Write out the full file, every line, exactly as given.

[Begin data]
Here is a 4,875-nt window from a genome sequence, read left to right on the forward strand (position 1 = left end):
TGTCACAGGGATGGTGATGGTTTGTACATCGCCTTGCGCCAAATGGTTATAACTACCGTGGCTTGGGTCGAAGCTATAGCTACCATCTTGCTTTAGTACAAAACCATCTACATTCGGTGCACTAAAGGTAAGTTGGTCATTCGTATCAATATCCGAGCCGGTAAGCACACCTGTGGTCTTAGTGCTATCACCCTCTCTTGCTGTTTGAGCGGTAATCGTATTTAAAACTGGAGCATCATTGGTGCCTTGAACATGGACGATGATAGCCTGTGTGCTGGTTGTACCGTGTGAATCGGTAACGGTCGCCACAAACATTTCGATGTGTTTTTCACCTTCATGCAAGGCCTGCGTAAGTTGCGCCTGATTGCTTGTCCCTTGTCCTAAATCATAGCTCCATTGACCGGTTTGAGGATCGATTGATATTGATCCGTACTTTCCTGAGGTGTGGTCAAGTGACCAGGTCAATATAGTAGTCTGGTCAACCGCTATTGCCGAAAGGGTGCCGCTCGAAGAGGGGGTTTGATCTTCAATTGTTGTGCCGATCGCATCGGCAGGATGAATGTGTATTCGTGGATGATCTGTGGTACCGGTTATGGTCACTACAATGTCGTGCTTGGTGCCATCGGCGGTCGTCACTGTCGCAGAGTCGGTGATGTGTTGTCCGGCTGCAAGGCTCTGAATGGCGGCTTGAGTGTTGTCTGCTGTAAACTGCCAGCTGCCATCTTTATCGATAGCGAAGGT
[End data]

Here is a 4,875-nt window from a genome sequence, read left to right on the forward strand (position 1 = left end):
TGTCACAGGGATGGTGATGGTTTGTACATCGCCTTGCGCCAAATGGTTATAACTACCGTGGCTTGGGTCGAAGCTATAGCTACCATCTTGCTTTAGTACAAAACCATCTACATTCGGTGCACTAAAGGTAAGTTGGTCATTCGTATCAATATCCGAGCCGGTAAGCACACCTGTGGTCTTAGTGCTATCACCCTCTCTTGCTGTTTGAGCGGTAATCGTATTTAAAACTGGAGCATCATTGGTGCCTTGAACATGGACGATGATAGCCTGTGTGCTGGTTGTACCGTGTGAATCGGTAACGGTCGCCACAAACATTTCGATGTGTTTTTCACCTTCATGCAAGGCCTGCGTAAGTTGCGCCTGATTGCTTGTCCCTTGTCCTAAATCATAGCTCCATTGACCGGTTTGAGGATCGATTGATATTGATCCGTACTTTCCTGAGGTGTGGTCAAGTGACCAGGTCAATATAGTAGTCTGGTCAACCGCTATTGCCGAAAGGGTGCCGCTCGAAGAGGGGGTTTGATCTTCAATTGTTGTGCCGATCGCATCGGCAGGATGAATGTGTATTCGTGGATGATCTGTGGTACCGGTTATGGTCACTACAATGTCGTGCTTGGTGCCATCGGCGGTCGTCACTGTCGCAGAGTCGGTGATGTGTTGTCCGGCTGCAAGGCTCTGAATGGCGGCTTGAGTGTTGTCTGCTGTAAACTGCCAGCTGCCATCTTTATCGATAGCGAAGGT